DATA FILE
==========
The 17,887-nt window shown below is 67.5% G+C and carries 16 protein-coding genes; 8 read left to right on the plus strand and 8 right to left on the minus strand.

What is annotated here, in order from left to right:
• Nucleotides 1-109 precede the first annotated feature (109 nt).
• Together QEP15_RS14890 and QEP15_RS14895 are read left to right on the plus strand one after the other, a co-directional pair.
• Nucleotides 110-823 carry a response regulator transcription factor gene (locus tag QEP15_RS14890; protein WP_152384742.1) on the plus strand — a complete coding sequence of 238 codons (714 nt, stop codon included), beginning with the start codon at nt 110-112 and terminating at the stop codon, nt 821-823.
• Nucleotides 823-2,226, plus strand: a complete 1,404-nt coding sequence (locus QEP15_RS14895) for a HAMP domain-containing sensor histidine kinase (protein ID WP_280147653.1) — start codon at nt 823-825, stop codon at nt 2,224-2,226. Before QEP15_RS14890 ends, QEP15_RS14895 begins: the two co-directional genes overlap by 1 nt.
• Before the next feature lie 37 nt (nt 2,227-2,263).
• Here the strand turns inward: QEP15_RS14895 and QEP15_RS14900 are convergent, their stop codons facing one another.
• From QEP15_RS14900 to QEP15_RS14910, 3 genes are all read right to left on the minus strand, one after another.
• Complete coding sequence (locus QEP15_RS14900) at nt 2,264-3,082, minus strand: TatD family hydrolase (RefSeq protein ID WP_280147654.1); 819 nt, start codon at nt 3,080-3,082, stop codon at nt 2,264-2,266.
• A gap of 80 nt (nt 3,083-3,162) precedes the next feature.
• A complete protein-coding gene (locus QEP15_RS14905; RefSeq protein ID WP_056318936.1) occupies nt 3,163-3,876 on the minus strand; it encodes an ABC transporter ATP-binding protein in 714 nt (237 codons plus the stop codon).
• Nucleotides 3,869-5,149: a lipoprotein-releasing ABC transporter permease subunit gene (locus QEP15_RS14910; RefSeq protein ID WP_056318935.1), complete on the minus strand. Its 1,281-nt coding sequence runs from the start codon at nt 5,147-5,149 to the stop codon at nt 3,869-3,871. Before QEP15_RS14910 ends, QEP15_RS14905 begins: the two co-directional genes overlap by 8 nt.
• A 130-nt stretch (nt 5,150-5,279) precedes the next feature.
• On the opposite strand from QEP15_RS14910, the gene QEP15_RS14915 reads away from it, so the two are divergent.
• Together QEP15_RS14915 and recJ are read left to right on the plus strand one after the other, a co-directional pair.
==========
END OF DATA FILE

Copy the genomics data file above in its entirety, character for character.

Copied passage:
The 17,887-nt window shown below is 67.5% G+C and carries 16 protein-coding genes; 8 read left to right on the plus strand and 8 right to left on the minus strand.

What is annotated here, in order from left to right:
• Nucleotides 1-109 precede the first annotated feature (109 nt).
• Together QEP15_RS14890 and QEP15_RS14895 are read left to right on the plus strand one after the other, a co-directional pair.
• Nucleotides 110-823 carry a response regulator transcription factor gene (locus tag QEP15_RS14890; protein WP_152384742.1) on the plus strand — a complete coding sequence of 238 codons (714 nt, stop codon included), beginning with the start codon at nt 110-112 and terminating at the stop codon, nt 821-823.
• Nucleotides 823-2,226, plus strand: a complete 1,404-nt coding sequence (locus QEP15_RS14895) for a HAMP domain-containing sensor histidine kinase (protein ID WP_280147653.1) — start codon at nt 823-825, stop codon at nt 2,224-2,226. Before QEP15_RS14890 ends, QEP15_RS14895 begins: the two co-directional genes overlap by 1 nt.
• Before the next feature lie 37 nt (nt 2,227-2,263).
• Here the strand turns inward: QEP15_RS14895 and QEP15_RS14900 are convergent, their stop codons facing one another.
• From QEP15_RS14900 to QEP15_RS14910, 3 genes are all read right to left on the minus strand, one after another.
• Complete coding sequence (locus QEP15_RS14900) at nt 2,264-3,082, minus strand: TatD family hydrolase (RefSeq protein ID WP_280147654.1); 819 nt, start codon at nt 3,080-3,082, stop codon at nt 2,264-2,266.
• A gap of 80 nt (nt 3,083-3,162) precedes the next feature.
• A complete protein-coding gene (locus QEP15_RS14905; RefSeq protein ID WP_056318936.1) occupies nt 3,163-3,876 on the minus strand; it encodes an ABC transporter ATP-binding protein in 714 nt (237 codons plus the stop codon).
• Nucleotides 3,869-5,149: a lipoprotein-releasing ABC transporter permease subunit gene (locus QEP15_RS14910; RefSeq protein ID WP_056318935.1), complete on the minus strand. Its 1,281-nt coding sequence runs from the start codon at nt 5,147-5,149 to the stop codon at nt 3,869-3,871. Before QEP15_RS14910 ends, QEP15_RS14905 begins: the two co-directional genes overlap by 8 nt.
• A 130-nt stretch (nt 5,150-5,279) precedes the next feature.
• On the opposite strand from QEP15_RS14910, the gene QEP15_RS14915 reads away from it, so the two are divergent.
• Together QEP15_RS14915 and recJ are read left to right on the plus strand one after the other, a co-directional pair.